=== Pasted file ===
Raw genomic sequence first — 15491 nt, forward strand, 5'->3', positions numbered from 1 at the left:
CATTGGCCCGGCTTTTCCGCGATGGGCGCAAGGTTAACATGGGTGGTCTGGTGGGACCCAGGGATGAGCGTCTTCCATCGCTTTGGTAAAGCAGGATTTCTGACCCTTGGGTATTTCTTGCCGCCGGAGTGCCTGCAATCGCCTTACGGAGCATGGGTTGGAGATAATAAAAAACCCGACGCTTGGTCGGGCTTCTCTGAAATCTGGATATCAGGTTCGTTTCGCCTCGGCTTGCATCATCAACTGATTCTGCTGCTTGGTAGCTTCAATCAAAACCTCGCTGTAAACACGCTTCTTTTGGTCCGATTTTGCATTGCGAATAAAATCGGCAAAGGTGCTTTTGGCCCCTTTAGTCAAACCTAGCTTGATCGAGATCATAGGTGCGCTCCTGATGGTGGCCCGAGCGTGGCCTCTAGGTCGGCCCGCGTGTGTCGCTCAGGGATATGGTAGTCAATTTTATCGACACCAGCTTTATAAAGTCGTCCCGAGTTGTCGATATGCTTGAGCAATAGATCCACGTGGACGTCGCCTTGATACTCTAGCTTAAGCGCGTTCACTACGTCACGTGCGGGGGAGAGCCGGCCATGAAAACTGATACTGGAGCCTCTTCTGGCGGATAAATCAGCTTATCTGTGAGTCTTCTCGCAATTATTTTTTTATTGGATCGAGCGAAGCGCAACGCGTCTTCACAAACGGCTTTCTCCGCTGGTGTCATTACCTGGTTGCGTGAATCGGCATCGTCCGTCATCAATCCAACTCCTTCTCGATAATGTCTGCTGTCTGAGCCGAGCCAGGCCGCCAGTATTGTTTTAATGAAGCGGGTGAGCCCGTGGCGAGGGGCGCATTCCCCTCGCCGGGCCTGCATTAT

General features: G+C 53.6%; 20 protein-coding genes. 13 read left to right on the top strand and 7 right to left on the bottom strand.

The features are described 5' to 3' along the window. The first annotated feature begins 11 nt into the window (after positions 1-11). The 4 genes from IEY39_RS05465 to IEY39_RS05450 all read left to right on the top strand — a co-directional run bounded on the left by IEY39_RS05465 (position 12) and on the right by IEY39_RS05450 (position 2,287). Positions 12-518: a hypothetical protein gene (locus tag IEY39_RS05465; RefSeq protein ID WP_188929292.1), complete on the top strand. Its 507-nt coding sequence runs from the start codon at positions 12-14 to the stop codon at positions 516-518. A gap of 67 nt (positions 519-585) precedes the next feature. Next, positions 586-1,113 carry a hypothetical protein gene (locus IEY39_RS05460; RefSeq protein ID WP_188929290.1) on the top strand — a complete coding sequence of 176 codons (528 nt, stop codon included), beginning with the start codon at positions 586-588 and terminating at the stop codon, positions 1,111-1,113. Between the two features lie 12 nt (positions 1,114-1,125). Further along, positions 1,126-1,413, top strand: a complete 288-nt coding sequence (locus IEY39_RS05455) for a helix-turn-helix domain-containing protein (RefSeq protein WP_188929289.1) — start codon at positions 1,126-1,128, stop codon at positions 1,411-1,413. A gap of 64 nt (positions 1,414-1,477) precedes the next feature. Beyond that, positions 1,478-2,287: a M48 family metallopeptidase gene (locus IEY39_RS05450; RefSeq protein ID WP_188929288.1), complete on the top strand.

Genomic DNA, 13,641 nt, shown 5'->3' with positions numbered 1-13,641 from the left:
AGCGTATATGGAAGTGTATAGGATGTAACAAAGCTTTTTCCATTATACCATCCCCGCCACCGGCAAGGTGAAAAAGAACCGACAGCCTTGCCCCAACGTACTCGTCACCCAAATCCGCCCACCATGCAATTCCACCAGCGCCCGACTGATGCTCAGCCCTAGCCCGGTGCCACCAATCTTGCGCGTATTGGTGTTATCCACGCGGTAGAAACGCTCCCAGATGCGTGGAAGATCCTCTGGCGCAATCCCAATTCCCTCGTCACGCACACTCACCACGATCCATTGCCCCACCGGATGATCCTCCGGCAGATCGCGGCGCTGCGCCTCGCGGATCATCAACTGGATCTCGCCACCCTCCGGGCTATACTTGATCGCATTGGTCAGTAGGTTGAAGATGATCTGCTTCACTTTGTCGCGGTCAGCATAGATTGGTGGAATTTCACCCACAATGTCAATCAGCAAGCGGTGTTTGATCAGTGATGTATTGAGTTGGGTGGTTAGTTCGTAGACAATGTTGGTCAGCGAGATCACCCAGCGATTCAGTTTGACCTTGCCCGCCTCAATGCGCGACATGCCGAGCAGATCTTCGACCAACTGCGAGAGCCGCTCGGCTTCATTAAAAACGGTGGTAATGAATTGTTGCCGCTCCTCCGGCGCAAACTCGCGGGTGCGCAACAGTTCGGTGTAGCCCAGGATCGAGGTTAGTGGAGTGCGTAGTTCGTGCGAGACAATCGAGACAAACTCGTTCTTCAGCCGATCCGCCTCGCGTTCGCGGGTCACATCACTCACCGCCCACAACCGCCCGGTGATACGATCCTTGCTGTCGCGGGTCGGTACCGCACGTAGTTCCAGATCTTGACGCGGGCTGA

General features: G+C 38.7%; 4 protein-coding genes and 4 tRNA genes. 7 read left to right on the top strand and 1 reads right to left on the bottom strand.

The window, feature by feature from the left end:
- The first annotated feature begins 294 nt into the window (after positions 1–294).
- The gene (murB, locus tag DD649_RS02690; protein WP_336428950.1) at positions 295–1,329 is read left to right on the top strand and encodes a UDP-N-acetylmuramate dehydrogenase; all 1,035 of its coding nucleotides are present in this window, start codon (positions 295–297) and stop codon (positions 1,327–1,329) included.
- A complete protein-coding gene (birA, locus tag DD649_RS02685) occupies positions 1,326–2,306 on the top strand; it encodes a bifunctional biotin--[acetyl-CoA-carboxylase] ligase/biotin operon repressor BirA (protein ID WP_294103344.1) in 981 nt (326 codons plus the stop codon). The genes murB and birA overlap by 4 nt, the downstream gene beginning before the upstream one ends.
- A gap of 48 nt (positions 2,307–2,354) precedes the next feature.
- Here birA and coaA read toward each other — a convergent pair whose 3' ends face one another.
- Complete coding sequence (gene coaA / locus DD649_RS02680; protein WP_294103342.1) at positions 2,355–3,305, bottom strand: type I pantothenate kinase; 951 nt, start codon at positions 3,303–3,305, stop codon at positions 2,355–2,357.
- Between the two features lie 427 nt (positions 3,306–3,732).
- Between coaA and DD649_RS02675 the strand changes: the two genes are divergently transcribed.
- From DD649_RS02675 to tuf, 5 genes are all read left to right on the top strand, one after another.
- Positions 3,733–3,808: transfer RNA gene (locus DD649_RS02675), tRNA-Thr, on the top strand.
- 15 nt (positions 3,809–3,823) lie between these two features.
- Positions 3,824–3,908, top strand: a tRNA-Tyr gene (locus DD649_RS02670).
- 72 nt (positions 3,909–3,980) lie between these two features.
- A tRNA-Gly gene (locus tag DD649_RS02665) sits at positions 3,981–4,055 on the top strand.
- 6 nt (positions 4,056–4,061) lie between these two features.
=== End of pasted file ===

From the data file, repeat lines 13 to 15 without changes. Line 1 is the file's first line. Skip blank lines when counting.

- Here birA and coaA read toward each other — a convergent pair whose 3' ends face one another.
- Complete coding sequence (gene coaA / locus DD649_RS02680; protein WP_294103342.1) at positions 2,355–3,305, bottom strand: type I pantothenate kinase; 951 nt, start codon at positions 3,303–3,305, stop codon at positions 2,355–2,357.
- Between the two features lie 427 nt (positions 3,306–3,732).